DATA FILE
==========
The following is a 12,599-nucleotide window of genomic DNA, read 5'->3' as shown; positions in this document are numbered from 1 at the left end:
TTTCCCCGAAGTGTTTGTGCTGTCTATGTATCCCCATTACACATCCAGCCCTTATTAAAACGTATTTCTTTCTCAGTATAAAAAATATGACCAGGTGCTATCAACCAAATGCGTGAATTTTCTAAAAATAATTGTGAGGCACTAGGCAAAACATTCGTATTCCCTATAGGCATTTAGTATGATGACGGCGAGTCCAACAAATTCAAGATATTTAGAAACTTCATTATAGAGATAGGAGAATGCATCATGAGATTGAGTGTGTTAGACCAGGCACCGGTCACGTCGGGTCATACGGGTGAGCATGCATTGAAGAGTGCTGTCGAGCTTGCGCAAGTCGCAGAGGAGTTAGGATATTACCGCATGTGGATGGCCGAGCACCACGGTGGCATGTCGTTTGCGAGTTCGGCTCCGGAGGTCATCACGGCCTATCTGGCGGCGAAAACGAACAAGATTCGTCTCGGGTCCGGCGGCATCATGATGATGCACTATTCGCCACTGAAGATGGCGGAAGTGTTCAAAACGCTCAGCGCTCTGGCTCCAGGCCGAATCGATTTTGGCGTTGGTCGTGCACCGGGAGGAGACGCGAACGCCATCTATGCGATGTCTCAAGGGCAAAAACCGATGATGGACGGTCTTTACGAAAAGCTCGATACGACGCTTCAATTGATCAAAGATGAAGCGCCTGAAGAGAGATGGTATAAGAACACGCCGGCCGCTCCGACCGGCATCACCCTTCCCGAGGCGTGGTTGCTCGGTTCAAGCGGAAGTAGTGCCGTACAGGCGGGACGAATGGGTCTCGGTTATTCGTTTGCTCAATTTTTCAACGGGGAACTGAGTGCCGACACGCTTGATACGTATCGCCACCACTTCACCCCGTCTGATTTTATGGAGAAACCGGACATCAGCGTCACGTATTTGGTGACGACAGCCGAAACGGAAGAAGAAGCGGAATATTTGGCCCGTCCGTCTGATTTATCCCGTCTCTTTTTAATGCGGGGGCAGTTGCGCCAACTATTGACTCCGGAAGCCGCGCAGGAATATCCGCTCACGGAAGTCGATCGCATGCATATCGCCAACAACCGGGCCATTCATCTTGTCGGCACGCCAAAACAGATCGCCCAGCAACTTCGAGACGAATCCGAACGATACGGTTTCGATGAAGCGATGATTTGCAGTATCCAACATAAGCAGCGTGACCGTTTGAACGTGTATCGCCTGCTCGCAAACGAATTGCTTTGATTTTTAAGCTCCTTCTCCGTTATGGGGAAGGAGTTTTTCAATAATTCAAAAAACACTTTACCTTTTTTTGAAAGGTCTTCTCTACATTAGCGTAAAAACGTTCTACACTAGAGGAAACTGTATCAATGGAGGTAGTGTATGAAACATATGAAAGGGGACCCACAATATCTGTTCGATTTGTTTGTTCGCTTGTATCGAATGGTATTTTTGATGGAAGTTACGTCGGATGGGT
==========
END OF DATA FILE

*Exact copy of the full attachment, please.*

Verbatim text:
The following is a 12,599-nucleotide window of genomic DNA, read 5'->3' as shown; positions in this document are numbered from 1 at the left end:
TTTCCCCGAAGTGTTTGTGCTGTCTATGTATCCCCATTACACATCCAGCCCTTATTAAAACGTATTTCTTTCTCAGTATAAAAAATATGACCAGGTGCTATCAACCAAATGCGTGAATTTTCTAAAAATAATTGTGAGGCACTAGGCAAAACATTCGTATTCCCTATAGGCATTTAGTATGATGACGGCGAGTCCAACAAATTCAAGATATTTAGAAACTTCATTATAGAGATAGGAGAATGCATCATGAGATTGAGTGTGTTAGACCAGGCACCGGTCACGTCGGGTCATACGGGTGAGCATGCATTGAAGAGTGCTGTCGAGCTTGCGCAAGTCGCAGAGGAGTTAGGATATTACCGCATGTGGATGGCCGAGCACCACGGTGGCATGTCGTTTGCGAGTTCGGCTCCGGAGGTCATCACGGCCTATCTGGCGGCGAAAACGAACAAGATTCGTCTCGGGTCCGGCGGCATCATGATGATGCACTATTCGCCACTGAAGATGGCGGAAGTGTTCAAAACGCTCAGCGCTCTGGCTCCAGGCCGAATCGATTTTGGCGTTGGTCGTGCACCGGGAGGAGACGCGAACGCCATCTATGCGATGTCTCAAGGGCAAAAACCGATGATGGACGGTCTTTACGAAAAGCTCGATACGACGCTTCAATTGATCAAAGATGAAGCGCCTGAAGAGAGATGGTATAAGAACACGCCGGCCGCTCCGACCGGCATCACCCTTCCCGAGGCGTGGTTGCTCGGTTCAAGCGGAAGTAGTGCCGTACAGGCGGGACGAATGGGTCTCGGTTATTCGTTTGCTCAATTTTTCAACGGGGAACTGAGTGCCGACACGCTTGATACGTATCGCCACCACTTCACCCCGTCTGATTTTATGGAGAAACCGGACATCAGCGTCACGTATTTGGTGACGACAGCCGAAACGGAAGAAGAAGCGGAATATTTGGCCCGTCCGTCTGATTTATCCCGTCTCTTTTTAATGCGGGGGCAGTTGCGCCAACTATTGACTCCGGAAGCCGCGCAGGAATATCCGCTCACGGAAGTCGATCGCATGCATATCGCCAACAACCGGGCCATTCATCTTGTCGGCACGCCAAAACAGATCGCCCAGCAACTTCGAGACGAATCCGAACGATACGGTTTCGATGAAGCGATGATTTGCAGTATCCAACATAAGCAGCGTGACCGTTTGAACGTGTATCGCCTGCTCGCAAACGAATTGCTTTGATTTTTAAGCTCCTTCTCCGTTATGGGGAAGGAGTTTTTCAATAATTCAAAAAACACTTTACCTTTTTTTGAAAGGTCTTCTCTACATTAGCGTAAAAACGTTCTACACTAGAGGAAACTGTATCAATGGAGGTAGTGTATGAAACATATGAAAGGGGACCCACAATATCTGTTCGATTTGTTTGTTCGCTTGTATCGAATGGTATTTTTGATGGAAGTTACGTCGGATGGGT